It, however, does not appear that therein the earlier binding precedent of this Court had been taken notice of.

14. Yet again in State of J & K & Ors. v. Sajad Ahmed Mir [(2006) 5 SCC 766], the law was laid down in the following terms :

"11. We may also observe that when the Division Bench of the High Court was considering the case of the applicant holding that he had sought "compassion", the Bench ought to have considered the larger issue as well and it is that such an appointment is an exception to the general rule.

Normally, an employment in the Government or other public sectors should be open to all eligible candidates who can come forward to apply and compete with each other. It is in consonance with Article 14 of the Constitution. On the basis of competitive merits, an appointment should be made to public office. This general rule should not be departed from except where compelling circumstances demand, such as, death of the sole breadwinner and likelihood of the family suffering because of the setback. Once it is proved that in spite of the death of the breadwinner, the family survived and substantial period is over, there is no necessity to say "goodbye" to the normal rule of appointment and to show favour to one at the cost of the interests of several others ignoring the mandate of Article 14 of the Constitution."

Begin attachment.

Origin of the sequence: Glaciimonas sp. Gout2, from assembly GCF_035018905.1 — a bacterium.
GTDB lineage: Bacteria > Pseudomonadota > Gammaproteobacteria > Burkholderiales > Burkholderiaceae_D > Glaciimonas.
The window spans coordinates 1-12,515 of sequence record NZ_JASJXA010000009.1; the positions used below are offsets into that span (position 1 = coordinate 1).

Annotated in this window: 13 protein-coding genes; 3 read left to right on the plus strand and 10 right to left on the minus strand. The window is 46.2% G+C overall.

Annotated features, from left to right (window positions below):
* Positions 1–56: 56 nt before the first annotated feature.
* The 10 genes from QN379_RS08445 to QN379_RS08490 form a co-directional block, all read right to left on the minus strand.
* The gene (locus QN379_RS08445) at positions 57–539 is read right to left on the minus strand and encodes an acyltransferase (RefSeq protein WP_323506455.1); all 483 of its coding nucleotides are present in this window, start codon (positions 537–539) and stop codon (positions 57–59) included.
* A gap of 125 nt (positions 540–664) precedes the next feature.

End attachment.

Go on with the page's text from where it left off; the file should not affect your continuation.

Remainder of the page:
15. In this case, the respondent is a charitable institution. It is run on Government aid. It cannot afford to appoint persons in a post which has not been sanctioned. It has not been denied or disputed that one Arun Uttareshwar has already been appointed in place of the deceased husband of the appellant. It does not matter as to whether the said appointment has been approved by the State or not inasmuch as if it had not been done, on the basis of the policy decision contained its is resolution dated 31st December 2002 the same cannot be considered to be of much significance, particularly, in view of the fact that the appellant's husband died as far back as on 16.9.1996 and the vacancy had been filled up in the year 1997.

16. Furthermore, about 12 years have passed. Appellant's son is aged about 20 years and daughter is aged about 16 years. Therefore, they have become major. Appellant herself would be aged about 38 years now. She cannot be given any appointment at this age.

17. Keeping in view the fact situation obtaining in this case, we are of the opinion that no case has been made out for exercising our discretionary jurisdiction under Article 136 of the Constitution of India. This appeal, therefore, is dismissed. No costs.